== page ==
4. It might seem odd to mention the Orangeburg sod farms in a list of South Carolina's hottest birding locations, but once you've been there between late August and early October you'll understand why they're included. Situated along U.S. 301 between I-26 and the Orangeburg city limits, the sod farms are an expanse of intensively managed turf grass. Shorebirds seem to like sod as much as mudflats, so on a good day during fall migration there may be big flocks of sandpipers and plovers of several different species. Sometimes there are choice birds not often seen elsewhere in the state, including Lesser Golden Plovers and White-rumped, Buff-breasted, or Upland Sandpipers, and there are breeding populations of Horned Larks and Killdeer. All these birds, which do the sod farmers a favor by eating grubs and insects, are best seen from the highway with a spotting scope. It's important to remember that these working farms are private property, so stay on the roads and don't wander onto the grass. Robin Carter of Columbia, author of the just-published [November 1992] Finding Birds in South Carolina (USC Press), remembers the "July day when we had probably 1,000 Pectoral Sandpipers at the sod farms, an incredible gathering of this species for the state. During winter there are good numbers of Lapland Longspurs and Water Pipits, and there was even a Sandhill Crane around for several days in March 1992. In essence, the sod farms are a little bit of shortgrass prairie plopped down in the middle of South Carolina. The site probably has been a great place for shorebirds for a long time, but we've just started to look regularly in the past few years. I can't stress too heavily that birders should stop at the Super Sod Co. office when it's open to ask permission to visit the farm. Continued access to this great birding spot depends on good manners and on not interfering with farm operations."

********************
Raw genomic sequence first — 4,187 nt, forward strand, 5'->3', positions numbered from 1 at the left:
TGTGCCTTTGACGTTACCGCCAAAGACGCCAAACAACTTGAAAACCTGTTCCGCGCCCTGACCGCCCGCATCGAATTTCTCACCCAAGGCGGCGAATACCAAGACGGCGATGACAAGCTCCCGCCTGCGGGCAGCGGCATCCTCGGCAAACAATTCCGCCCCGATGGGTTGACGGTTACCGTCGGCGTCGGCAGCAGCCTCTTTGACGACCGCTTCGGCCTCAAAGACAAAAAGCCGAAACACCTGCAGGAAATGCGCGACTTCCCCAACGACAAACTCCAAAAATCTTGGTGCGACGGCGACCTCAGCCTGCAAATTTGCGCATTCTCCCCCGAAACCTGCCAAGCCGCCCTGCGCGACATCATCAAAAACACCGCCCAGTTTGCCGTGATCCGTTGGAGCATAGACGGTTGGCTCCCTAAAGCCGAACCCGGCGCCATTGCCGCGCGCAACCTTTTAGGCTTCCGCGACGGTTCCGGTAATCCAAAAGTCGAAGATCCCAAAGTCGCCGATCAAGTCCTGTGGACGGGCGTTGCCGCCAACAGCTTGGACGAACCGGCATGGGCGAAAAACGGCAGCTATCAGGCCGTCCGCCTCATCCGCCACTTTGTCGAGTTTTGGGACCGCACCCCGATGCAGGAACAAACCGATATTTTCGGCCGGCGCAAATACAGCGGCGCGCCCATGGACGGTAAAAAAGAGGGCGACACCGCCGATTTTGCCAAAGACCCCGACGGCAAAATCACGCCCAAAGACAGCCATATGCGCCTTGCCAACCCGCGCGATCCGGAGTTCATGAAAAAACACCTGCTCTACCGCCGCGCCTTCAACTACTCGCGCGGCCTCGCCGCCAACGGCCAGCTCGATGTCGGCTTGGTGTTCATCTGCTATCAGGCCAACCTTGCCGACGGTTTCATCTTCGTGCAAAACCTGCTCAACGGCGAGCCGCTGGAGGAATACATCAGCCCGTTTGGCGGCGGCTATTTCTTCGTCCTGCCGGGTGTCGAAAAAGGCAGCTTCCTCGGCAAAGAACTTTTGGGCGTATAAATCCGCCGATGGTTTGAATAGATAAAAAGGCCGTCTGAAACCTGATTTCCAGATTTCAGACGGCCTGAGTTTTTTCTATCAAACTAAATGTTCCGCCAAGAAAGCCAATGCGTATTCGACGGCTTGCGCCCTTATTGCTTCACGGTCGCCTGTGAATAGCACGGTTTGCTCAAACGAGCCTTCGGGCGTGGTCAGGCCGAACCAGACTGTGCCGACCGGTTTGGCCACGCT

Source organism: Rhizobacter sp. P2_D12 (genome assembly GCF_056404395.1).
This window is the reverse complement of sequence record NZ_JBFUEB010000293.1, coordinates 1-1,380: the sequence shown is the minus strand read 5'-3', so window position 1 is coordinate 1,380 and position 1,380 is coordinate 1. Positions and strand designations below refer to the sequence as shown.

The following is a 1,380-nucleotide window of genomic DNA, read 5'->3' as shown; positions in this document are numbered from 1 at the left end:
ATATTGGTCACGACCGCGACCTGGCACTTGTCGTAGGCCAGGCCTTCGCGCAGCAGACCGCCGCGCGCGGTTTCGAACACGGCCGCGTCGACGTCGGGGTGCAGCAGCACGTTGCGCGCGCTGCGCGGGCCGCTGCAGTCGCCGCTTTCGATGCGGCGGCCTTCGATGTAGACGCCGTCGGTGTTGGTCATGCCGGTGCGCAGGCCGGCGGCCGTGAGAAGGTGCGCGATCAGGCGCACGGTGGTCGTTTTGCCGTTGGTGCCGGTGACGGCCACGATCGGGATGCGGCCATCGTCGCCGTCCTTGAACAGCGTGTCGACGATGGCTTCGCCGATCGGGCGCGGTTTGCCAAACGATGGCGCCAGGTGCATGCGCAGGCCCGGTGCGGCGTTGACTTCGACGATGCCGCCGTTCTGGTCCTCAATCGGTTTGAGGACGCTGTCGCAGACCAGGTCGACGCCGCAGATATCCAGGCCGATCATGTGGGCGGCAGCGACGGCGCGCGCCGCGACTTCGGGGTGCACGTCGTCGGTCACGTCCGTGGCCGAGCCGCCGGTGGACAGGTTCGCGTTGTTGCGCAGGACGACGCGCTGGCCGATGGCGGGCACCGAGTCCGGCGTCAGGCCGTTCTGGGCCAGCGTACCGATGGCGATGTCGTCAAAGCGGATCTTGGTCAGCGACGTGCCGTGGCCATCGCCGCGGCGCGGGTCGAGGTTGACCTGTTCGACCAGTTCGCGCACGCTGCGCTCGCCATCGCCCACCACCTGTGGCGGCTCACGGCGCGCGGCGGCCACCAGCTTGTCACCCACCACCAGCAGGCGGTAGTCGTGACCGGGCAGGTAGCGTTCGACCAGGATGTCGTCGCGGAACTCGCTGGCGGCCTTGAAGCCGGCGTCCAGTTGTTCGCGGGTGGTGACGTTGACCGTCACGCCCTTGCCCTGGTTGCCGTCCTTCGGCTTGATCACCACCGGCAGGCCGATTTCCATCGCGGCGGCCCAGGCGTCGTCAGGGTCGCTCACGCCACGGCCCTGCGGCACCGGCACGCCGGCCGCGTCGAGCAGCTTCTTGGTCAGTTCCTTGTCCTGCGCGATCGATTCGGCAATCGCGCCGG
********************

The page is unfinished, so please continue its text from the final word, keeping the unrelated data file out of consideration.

5. Although some first-time visitors find Carolina Sandhills National Wildlife Refuge (just north of McBee on US 1) to be a desolate spot for birding, there may be nowhere else in the state this far inland where you can easily observe so many species of wintering waterfowl. It's normal on Martin Lake, for example, to find a flock of several hundred Canada Geese and thousands of ducks, especially American Wigeons, Green-winged Teal, Ring-necked Ducks, Mallards, and American Black Ducks. Participants in the Audubon Christmas Bird Count held at the Sandhills since 1979 have reported plenty of other waterfowl, including Gadwall, Northern Shoveler, Northern Pintail, Wood Duck, Lesser Scaup, Bufflehead, Snow goose (blue phase), Red-breasted and Hooded Mergansers, and Pied and Horned Grebes. The real reason for visiting the Sandhills, however, is that you're almost guaranteed to hear and see an endangered species-the Red-cockaded Woodpecker-on every field trip. This bird is doing well in artificially-maintained pine savannahs on the refuge, which has several scattered colonies. Perhaps the most accessible is at Lake Bee picnic area where the refuge auto trail crosses SC 141; there are even a few pairs nesting in the refuge manager's backyard! In the words of Jim Shuman, science education professor and veteran birder from New England, "A birding visit to the Carolinas wouldn't be complete for me without a trip to the Sandhills. The combination of wetlands and longleaf pine forests always provides plenty of action from many species that are difficult or impossible to see in my own part of the country. Red-cockadeds are THE bird to get, but I also enjoy the waterfowl and the marsh-dwellers. Where else can one do so well with woodpeckers, wood ducks, wigeons, wrens, warblers, and white-throats?"